Flashcards in 17 - Renal Pathology III Deck (53)
What diseases cause asymptomatic isolated hematuria?
- IgA nephropathy(Berger Disease)
- Alport syndrome
- Thin GBM disease
Describe IgA nephropathy
- Most common type of primary glomerulonephritis worldwide
- Affects children and young adults
- Quite common in young adults, but NOT in African-Americans
- Causes recurrent hematuria
What will you see in a urinalysis of IgA nephropathy?
What will you see in an LM, IF and EM of IgA nephropathy?
NEED TO KNOW ****
- LM: Mesangial proliferation
- IF: Mesangial IgA
- EM: Mesangial deposits
Describe mesengial proliferation
Mesangial hypercellularity of more than 3 cells per mesangial region
Describe alport syndrome
- Alport syndrome is a defect of the glomerular basement membrane due to mutation in the gene encoding for the alpha-5 chain of collagen type IV
What are the clinical manifestations of alport syndrome?
- Sensorineural deafness
- X-linked dominant inheritance
- Affects males, females are carriers
- Presents with microscopic hematuria
- Progresses to renal failure
- Proteinuria is a sign of progression
What are the key lesions of alport syndrome?
- GBM thickening, splitting and lamination
- "Basket-weave" pattern
***KNOW BASKET WEAVE***
AB --> Alport = Basket
Describe thin GBM disease
- Benign familial (hereditary) hematuria
- About HALF of the GBM is as uniformly thin as it should be
What will you see on the LM, IF and EM or thin GBM disease?
LM = normal
IF = negative
EM = thin GBM
What are the secondary causes of glomerulonephropathies?
- SLE (lupus)
Describe lupus nephritis (SLE)
- Kidney is a major target of disease
- Granular immune complexes deposit in the glomerulus
What are the types of immune complexes that deposit in lupus nephritis?
Granular immune complex deposition of IgG, IgA, IgM, C3, C4
This is the ONLY glomerular disease with ALL immunoglobin deposition *****
What does diabetes cause in the kindey?
AKA diabetic nephropathy
How does diabetic nephropathy present?
Can present as proteinuria, nephrotic syndrome or chronic renal failure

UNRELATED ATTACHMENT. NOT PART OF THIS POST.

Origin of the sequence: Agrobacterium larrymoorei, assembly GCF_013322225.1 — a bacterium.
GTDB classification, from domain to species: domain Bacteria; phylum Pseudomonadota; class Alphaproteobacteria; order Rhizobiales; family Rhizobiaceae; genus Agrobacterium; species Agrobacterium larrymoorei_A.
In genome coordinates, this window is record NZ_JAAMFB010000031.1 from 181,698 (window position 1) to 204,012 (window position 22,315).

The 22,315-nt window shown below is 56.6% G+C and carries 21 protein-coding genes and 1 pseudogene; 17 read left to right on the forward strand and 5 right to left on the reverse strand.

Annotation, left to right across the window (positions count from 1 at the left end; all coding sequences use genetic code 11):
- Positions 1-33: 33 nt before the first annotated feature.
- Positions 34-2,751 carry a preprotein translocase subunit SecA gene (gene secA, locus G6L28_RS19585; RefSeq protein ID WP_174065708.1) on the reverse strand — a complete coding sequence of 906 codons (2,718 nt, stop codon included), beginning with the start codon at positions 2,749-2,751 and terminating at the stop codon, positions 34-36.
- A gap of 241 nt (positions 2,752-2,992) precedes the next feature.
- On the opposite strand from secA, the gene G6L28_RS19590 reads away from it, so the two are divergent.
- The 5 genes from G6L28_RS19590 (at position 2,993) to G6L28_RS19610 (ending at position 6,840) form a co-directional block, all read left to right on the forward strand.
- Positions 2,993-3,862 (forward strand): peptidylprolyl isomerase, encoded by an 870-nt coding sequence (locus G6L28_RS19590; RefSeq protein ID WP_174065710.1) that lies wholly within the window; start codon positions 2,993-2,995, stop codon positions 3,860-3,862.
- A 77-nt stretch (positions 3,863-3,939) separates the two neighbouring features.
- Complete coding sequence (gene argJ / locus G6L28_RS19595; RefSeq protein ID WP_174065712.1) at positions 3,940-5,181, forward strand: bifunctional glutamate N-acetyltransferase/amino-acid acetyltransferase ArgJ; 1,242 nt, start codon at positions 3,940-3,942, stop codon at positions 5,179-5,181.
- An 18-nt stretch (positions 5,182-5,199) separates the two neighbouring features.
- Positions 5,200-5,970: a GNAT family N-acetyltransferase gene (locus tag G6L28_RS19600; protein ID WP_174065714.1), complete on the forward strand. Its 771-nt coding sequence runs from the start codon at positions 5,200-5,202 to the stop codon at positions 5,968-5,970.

Describe amyloidosis with kindney involvement
Amyloid gets "trapped" in:
- blood vessels
What does amyloid deposition cause?
- Usually the glomerular basement membrane becomes too "leaky" to proteins and the patient gets "nephrotic syndrome"
- Kidneys appear as a big pale "waxy" kidney
What will amyloidosis appear like under polarized light?
NEED TO KNOW *****
"Apple green birefringence"
Know this word by word ***
This apple green birefrigence appearance will be visible when stained with CONGO RED and seen under polarized light *****
Describe acute tubular necrosis (ANT)?
- Destruction of renal TUBULAR epithelium
- Loss of renal function
- 50% of ACUTE renal failure
This is NOT in the glomerulus, in the TUBULAR epithelium ***
What are the two types of acute tubular necrosis?
Either due to lack of blood flow or toxins
What types of nephrotoxic substances cause acute tubular necrosis (ANT)?
- Drugs (aminoglycosides, amphotericin B, gentamycin)
- Heavy metals (mercury)
- Organic solvents (carbon tetrachloride from dry cleaners)
- Radiocontrast dyes (contrast)
- Myoglobin (rhabdomyolysis in heat stroke)
What are the pathologic changes seen in acute tubular necrosis (ANT)?
- Dilated tubules with flattened epithelium
- Necrotic debris in tubules
Describe acute interstitial nephritis
A drug induced hypersensitivity reaction
What can cause acute interstitial nephritis?
- Synthetic penicillins
- Thiazide diuretics
What happens 2 weeks after taking the drug?
- Acute renal failure (oligouria + increased Cr)
What are the different types of pyelonephritis?
- Ascending = MOST COMMON*** (reflux or obstruction)
- Hematogenous is also possible (from blood)
Ascending means urethra --> bladder --> ureters --> kidney --> pelvis
What is the most common pathogen of pyelonephritis?
E coli ***
This is only for when it comes from ascending, not blood
What will you see in an acute case pylonephritis?
What will you see in chronic pyelonephritis?
Lymphocytes and scars (fibrosis)